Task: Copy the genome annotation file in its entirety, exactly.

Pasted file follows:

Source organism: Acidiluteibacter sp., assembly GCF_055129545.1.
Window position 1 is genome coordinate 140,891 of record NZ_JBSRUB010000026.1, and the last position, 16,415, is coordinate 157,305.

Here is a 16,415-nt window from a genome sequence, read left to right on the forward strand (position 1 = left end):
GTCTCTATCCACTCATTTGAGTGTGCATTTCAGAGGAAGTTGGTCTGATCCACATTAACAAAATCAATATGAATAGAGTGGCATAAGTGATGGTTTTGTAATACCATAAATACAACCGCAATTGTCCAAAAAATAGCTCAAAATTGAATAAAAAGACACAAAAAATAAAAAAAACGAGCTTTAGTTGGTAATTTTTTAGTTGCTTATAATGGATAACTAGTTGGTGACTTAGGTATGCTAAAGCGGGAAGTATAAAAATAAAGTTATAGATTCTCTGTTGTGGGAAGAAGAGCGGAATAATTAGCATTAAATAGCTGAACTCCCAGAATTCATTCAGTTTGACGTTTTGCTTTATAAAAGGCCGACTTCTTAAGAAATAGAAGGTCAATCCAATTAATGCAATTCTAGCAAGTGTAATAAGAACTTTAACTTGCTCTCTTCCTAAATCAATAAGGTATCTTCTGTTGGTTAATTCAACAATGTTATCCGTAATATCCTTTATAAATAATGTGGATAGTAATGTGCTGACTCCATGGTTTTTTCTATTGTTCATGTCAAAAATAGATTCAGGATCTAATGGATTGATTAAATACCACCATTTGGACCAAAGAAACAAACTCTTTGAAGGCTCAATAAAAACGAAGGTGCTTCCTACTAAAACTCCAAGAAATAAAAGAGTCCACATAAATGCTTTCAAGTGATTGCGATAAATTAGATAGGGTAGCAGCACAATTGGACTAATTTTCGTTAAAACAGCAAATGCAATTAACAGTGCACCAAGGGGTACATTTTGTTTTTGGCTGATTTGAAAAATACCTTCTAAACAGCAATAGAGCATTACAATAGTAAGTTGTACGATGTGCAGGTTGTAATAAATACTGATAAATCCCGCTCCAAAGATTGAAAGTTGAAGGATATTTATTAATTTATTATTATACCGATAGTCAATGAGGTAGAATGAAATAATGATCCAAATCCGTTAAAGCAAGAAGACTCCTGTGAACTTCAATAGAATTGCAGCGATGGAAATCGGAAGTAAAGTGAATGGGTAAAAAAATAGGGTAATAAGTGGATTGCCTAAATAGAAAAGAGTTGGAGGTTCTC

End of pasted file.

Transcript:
Source organism: Acidiluteibacter sp., assembly GCF_055129545.1.
Window position 1 is genome coordinate 140,891 of record NZ_JBSRUB010000026.1, and the last position, 16,415, is coordinate 157,305.

Here is a 16,415-nt window from a genome sequence, read left to right on the forward strand (position 1 = left end):
GTCTCTATCCACTCATTTGAGTGTGCATTTCAGAGGAAGTTGGTCTGATCCACATTAACAAAATCAATATGAATAGAGTGGCATAAGTGATGGTTTTGTAATACCATAAATACAACCGCAATTGTCCAAAAAATAGCTCAAAATTGAATAAAAAGACACAAAAAATAAAAAAAACGAGCTTTAGTTGGTAATTTTTTAGTTGCTTATAATGGATAACTAGTTGGTGACTTAGGTATGCTAAAGCGGGAAGTATAAAAATAAAGTTATAGATTCTCTGTTGTGGGAAGAAGAGCGGAATAATTAGCATTAAATAGCTGAACTCCCAGAATTCATTCAGTTTGACGTTTTGCTTTATAAAAGGCCGACTTCTTAAGAAATAGAAGGTCAATCCAATTAATGCAATTCTAGCAAGTGTAATAAGAACTTTAACTTGCTCTCTTCCTAAATCAATAAGGTATCTTCTGTTGGTTAATTCAACAATGTTATCCGTAATATCCTTTATAAATAATGTGGATAGTAATGTGCTGACTCCATGGTTTTTTCTATTGTTCATGTCAAAAATAGATTCAGGATCTAATGGATTGATTAAATACCACCATTTGGACCAAAGAAACAAACTCTTTGAAGGCTCAATAAAAACGAAGGTGCTTCCTACTAAAACTCCAAGAAATAAAAGAGTCCACATAAATGCTTTCAAGTGATTGCGATAAATTAGATAGGGTAGCAGCACAATTGGACTAATTTTCGTTAAAACAGCAAATGCAATTAACAGTGCACCAAGGGGTACATTTTGTTTTTGGCTGATTTGAAAAATACCTTCTAAACAGCAATAGAGCATTACAATAGTAAGTTGTACGATGTGCAGGTTGTAATAAATACTGATAAATCCCGCTCCAAAGATTGAAAGTTGAAGGATATTTATTAATTTATTATTATACCGATAGTCAATGAGGTAGAATGAAATAATGATCCAAATCCGTTAAAGCAAGAAGACTCCTGTGAACTTCAATAGAATTGCAGCGATGGAAATCGGAAGTAAAGTGAATGGGTAAAAAAATAGGGTAATAAGTGGATTGCCTAAATAGAAAAGAGTTGGAGGTTCTC